Another important function of the kiss-offs is to provide drainage if water comes over the top (when using it in the surf or climbing back onto it from the water). 

To gain maximum benefit from the kiss-offs with regards to drainage, they need to be positioned as low as possible. A kiss-off positioned at a high point will not provide any drainage advantage.

Whilst drainage is an important function of kiss-offs, the primary function is to provide support to the overall structure of the craft.

All sit-ons are hollow and most do not have any internal structural support because there is not a place to access the inside to put something in. As a result, there is not internal structural support mechanism.

The bottom line is... 
Look for a sit-on-top that has "kiss-offs" included in the design to provide internal structural support and that they are positioned as low as possible to provide maximum drainage. 

 

PRICING 

Standard Features 

To get a true indication of value when comparing different brands, you will need to consider what features that the manufacturer includes as "standard".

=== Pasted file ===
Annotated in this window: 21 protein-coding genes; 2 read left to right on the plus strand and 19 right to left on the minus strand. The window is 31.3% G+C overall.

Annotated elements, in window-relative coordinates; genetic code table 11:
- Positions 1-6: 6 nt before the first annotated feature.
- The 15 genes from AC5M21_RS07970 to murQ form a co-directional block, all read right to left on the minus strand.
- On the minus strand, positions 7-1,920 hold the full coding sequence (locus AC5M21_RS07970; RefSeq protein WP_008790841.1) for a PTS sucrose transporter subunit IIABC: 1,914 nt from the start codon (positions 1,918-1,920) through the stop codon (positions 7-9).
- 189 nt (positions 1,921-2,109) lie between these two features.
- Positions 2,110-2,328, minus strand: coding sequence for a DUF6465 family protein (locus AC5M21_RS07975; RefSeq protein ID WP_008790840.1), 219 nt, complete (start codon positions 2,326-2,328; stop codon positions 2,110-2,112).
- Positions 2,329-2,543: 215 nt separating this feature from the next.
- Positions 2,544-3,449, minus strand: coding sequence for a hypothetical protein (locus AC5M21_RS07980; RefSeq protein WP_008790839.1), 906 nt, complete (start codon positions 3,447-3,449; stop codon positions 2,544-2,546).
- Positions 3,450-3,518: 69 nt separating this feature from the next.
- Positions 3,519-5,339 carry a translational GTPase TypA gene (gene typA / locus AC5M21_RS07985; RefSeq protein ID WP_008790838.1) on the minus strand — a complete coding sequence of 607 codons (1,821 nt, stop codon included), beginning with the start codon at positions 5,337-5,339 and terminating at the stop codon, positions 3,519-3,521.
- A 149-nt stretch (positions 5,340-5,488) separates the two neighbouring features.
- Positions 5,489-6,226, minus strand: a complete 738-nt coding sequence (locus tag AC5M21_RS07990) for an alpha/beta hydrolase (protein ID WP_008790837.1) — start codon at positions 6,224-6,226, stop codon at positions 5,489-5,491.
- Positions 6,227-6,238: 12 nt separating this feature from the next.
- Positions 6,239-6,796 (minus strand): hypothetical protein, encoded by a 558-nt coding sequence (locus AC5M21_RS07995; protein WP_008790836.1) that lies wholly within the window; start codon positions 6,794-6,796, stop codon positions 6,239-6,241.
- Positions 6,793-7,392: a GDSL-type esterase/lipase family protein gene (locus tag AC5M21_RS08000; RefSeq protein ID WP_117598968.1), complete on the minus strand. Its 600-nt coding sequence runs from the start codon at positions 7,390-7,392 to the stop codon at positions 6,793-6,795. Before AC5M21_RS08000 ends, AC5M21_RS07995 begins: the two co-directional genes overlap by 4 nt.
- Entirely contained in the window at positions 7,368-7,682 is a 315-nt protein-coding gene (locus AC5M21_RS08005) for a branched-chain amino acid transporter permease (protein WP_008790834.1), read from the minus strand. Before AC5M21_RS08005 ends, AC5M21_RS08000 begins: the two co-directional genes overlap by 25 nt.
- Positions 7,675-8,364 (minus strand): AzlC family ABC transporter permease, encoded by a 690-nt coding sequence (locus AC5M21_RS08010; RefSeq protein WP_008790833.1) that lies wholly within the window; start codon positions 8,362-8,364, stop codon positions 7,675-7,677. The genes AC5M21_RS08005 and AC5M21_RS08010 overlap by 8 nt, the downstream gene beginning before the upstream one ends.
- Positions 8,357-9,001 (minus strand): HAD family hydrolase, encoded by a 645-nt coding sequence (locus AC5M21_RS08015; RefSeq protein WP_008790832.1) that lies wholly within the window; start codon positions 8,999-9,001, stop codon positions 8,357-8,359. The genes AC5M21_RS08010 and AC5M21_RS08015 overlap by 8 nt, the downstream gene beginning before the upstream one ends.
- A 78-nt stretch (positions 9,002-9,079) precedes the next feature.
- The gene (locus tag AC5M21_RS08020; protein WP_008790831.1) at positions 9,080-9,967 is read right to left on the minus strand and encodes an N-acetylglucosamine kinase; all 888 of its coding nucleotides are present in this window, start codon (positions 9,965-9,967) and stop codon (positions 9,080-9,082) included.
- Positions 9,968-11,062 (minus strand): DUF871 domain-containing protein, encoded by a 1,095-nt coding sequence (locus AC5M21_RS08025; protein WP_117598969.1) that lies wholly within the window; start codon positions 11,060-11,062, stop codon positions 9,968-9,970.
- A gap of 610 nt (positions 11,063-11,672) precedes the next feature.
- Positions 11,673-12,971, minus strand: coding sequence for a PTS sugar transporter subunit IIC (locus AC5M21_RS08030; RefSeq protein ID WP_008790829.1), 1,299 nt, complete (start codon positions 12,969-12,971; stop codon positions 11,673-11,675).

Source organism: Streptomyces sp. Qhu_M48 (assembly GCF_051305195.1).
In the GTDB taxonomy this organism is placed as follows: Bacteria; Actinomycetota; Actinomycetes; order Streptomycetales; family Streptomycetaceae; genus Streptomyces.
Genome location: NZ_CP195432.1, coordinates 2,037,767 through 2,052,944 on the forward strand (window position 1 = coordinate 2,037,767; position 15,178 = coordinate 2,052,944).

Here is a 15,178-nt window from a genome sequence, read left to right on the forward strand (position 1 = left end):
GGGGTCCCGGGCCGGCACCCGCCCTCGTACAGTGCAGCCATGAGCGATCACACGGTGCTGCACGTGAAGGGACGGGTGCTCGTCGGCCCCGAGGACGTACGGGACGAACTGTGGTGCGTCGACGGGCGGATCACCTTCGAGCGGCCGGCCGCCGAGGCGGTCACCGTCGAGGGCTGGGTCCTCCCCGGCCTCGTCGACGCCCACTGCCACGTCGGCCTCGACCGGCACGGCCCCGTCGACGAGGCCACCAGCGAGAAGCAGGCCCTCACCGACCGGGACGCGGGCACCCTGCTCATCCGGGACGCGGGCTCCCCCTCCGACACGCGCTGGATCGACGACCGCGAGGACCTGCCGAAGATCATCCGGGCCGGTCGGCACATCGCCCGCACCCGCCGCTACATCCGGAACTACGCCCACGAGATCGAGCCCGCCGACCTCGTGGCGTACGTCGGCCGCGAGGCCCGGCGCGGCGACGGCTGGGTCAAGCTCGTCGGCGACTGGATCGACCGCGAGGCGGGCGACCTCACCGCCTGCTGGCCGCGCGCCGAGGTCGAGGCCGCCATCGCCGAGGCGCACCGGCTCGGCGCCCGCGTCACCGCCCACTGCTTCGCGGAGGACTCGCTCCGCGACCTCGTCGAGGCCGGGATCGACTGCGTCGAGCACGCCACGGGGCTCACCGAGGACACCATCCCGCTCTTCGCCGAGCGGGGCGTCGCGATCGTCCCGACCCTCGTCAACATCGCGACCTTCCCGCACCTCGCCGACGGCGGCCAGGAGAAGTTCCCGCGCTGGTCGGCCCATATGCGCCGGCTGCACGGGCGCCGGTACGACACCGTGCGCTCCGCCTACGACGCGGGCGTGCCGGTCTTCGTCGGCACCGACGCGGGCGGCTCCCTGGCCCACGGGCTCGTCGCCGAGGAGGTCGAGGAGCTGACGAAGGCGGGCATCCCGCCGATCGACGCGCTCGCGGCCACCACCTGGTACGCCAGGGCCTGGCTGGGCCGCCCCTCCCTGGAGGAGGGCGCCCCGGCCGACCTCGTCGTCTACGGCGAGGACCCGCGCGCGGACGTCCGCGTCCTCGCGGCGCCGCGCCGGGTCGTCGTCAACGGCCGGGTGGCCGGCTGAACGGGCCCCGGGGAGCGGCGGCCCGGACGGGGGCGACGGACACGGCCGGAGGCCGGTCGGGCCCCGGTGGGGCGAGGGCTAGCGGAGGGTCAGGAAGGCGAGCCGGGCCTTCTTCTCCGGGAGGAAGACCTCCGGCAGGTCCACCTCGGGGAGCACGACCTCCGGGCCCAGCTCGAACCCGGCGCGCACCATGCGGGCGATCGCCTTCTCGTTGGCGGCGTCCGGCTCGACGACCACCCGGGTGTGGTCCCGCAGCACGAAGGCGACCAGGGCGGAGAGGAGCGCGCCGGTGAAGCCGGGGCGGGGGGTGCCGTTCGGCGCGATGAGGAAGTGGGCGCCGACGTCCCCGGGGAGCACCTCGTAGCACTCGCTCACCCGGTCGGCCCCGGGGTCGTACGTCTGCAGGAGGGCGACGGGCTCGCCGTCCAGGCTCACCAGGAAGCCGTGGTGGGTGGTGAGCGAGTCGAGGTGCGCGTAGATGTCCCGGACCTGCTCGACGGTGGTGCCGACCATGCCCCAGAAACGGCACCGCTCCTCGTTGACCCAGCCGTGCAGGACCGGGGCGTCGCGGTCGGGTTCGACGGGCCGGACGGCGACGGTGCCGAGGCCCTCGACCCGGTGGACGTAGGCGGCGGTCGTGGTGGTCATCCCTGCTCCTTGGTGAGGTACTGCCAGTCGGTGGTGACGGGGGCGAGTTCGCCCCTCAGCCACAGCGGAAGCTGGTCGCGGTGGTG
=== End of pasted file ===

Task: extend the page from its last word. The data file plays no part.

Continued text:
• Warranty (for how long and covered by who?) 
    Warranties vary greatly amongst brands and can be anywhere from 1 year to 10 years. Also you need to ask who the warranty is covered by - is it the shop, the importer or the manufacturer? 
  • Paddle (included in the price or an option?) 
    Some brands will include a paddle in the price, whilst others will require you to purchase one as an option (although it is a necessity if you want to be able to use your new sit-on-top).
  • Hatches (included in the price or an option?)
    Some brands will include hatches as a standard feature on the sit-on, whilst others will allow you to have them included as an option (for a price). 
  • Hatch Size 
    Whilst some sit-ons do have hatches, the usefulness does vary. 
    Some hatches are so small that they are basically useless. 
    If access to the internal storage areas of your new kayak is going to be important, make sure that the hatch is going to be large enough to allow you to put your possessions inside. 

The bottom line is... 
Know what is included in the price as standard, and what is an option that will be included if you pay extra.